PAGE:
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Assessing Wetland Assessment: The Role of Bureaucratic Networks

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Type: Conference Paper
Author: Arnold, Gwen
Conference: Sustaining Commons: Sustaining Our Future, the Thirteenth Biennial Conference of the International Association for the Study of the Commons
Location: Hyderabad, India
Conf. Date: January 10-14
Date: 2011
URI: https://hdl.handle.net/10535/7222
Sector: Land Tenure & Use
Region: North America
Subject(s): wetlands
common pool resources
governance and politics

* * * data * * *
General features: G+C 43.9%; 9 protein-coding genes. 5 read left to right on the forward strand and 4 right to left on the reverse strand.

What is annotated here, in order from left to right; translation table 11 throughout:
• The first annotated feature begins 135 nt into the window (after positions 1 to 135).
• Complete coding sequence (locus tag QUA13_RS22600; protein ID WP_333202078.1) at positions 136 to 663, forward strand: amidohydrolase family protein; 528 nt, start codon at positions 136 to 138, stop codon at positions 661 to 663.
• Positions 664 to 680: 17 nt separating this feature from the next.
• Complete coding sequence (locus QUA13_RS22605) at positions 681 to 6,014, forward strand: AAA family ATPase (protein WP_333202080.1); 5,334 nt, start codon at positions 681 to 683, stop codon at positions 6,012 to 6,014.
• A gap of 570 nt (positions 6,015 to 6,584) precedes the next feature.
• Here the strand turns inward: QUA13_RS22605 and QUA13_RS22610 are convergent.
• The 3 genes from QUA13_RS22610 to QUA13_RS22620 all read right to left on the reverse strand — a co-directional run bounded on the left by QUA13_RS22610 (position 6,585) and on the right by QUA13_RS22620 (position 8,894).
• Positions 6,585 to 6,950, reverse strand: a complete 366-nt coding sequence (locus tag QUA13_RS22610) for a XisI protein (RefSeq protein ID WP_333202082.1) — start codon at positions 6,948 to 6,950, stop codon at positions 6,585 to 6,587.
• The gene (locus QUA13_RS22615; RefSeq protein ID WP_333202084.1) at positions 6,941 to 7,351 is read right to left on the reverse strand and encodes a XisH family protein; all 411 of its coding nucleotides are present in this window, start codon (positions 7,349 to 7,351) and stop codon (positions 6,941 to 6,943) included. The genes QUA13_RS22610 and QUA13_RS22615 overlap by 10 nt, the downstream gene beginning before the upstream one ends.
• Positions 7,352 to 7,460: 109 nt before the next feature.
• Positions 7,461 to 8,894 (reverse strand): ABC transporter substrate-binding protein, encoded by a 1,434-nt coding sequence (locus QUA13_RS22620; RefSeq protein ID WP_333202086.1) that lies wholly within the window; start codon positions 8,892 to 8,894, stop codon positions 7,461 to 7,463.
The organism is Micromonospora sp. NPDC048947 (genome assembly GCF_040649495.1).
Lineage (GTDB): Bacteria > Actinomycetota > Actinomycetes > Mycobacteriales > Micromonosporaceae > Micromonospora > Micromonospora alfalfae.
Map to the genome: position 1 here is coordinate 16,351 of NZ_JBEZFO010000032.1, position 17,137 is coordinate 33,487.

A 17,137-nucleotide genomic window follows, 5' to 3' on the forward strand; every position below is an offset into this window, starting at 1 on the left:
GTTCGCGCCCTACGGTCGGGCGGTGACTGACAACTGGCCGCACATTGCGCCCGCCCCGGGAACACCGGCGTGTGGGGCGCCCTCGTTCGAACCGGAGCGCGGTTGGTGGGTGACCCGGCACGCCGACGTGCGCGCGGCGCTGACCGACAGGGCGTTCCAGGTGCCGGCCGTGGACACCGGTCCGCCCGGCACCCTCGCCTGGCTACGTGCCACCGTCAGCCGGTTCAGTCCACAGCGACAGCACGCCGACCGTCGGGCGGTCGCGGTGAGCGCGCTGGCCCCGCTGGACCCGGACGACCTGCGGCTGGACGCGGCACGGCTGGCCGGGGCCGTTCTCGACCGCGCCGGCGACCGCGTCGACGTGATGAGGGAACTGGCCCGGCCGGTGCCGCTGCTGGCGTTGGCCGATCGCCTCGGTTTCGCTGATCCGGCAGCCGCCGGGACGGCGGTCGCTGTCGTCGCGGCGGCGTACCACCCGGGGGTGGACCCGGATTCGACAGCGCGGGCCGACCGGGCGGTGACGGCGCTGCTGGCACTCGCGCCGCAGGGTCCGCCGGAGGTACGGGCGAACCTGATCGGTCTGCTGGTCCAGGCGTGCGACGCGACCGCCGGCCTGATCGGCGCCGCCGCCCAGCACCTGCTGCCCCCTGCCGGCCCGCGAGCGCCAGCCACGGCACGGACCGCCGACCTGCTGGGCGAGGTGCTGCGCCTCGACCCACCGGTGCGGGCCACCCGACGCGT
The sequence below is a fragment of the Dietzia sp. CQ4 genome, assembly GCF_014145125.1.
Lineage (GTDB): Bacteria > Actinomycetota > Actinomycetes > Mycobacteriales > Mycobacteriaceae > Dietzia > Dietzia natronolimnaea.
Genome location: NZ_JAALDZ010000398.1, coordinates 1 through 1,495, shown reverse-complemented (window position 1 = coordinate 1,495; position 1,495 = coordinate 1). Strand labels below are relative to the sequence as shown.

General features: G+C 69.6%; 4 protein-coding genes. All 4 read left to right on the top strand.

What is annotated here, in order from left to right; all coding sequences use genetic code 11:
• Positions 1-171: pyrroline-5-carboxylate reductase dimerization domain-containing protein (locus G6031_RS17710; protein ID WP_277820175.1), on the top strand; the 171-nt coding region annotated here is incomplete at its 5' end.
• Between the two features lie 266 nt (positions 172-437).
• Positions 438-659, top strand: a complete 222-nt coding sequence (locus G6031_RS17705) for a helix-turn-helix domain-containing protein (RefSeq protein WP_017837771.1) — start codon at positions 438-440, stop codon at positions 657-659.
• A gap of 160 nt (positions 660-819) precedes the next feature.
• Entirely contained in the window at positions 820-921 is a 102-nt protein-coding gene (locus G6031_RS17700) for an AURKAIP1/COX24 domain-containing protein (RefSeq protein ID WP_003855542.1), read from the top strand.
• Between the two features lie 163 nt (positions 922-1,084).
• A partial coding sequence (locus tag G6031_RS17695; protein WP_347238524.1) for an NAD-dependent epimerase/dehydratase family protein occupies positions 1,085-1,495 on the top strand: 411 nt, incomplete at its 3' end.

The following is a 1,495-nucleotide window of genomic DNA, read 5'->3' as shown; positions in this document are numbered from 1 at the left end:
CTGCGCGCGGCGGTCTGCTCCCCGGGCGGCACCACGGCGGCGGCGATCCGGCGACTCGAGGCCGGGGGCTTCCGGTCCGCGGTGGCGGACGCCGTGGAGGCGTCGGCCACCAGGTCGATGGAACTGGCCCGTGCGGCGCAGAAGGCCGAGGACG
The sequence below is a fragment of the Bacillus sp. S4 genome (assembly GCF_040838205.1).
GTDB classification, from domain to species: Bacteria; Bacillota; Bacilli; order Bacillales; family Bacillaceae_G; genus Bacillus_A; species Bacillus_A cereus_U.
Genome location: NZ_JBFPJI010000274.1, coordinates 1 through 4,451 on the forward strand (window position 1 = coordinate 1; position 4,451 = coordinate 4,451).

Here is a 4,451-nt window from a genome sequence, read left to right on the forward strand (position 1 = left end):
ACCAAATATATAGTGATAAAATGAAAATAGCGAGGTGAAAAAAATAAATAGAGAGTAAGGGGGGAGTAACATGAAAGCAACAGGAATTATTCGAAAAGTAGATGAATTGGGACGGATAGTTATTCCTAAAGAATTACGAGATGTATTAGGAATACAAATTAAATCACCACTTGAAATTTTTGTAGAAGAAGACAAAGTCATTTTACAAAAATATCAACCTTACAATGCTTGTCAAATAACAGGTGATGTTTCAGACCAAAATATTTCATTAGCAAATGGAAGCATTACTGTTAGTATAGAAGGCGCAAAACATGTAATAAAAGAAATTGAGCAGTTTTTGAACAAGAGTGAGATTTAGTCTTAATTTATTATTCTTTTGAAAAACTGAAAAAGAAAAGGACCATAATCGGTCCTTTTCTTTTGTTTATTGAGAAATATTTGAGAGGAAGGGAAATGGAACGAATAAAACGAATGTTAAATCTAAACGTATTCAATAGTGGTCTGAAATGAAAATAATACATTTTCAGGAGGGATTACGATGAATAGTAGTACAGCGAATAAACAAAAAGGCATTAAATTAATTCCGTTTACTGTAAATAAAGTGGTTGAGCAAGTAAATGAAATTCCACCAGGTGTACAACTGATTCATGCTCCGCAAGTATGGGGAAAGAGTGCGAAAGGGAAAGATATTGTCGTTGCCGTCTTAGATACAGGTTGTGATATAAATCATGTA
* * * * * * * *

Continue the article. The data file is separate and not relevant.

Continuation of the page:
Abstract: "State-level environmental bureaucrats charged with wetland regulation in the United States struggle to find and use sound tools for evaluating wetland functions and services. Wetlands provide complex, fundamentally non-excludable benefit streams, offering myriad amenities at different geographic and temporal scales. This complexity often frustrates bureaucrats’ attempts to employ tools meant to quantify wetland benefits in a manner that usefully informs regulatory decision-making. Although more than 100 such wetland assessment methodologies exist in the United States, research suggests that state bureaucrats apply these tools to regulatory decisions with marked infrequency. This paper explores the conditions under which sustained, successful implementation of wetland assessment tools by state environmental bureaucracies is more or less likely. Specifically, the paper focuses on state wetland regulators in the United States’s Mid-Atlantic region and examines the influence on sustained, successful implementation exerted by the characteristics of a state bureaucrat’s professional networks and the bureaucrat’s relationships with those networks."

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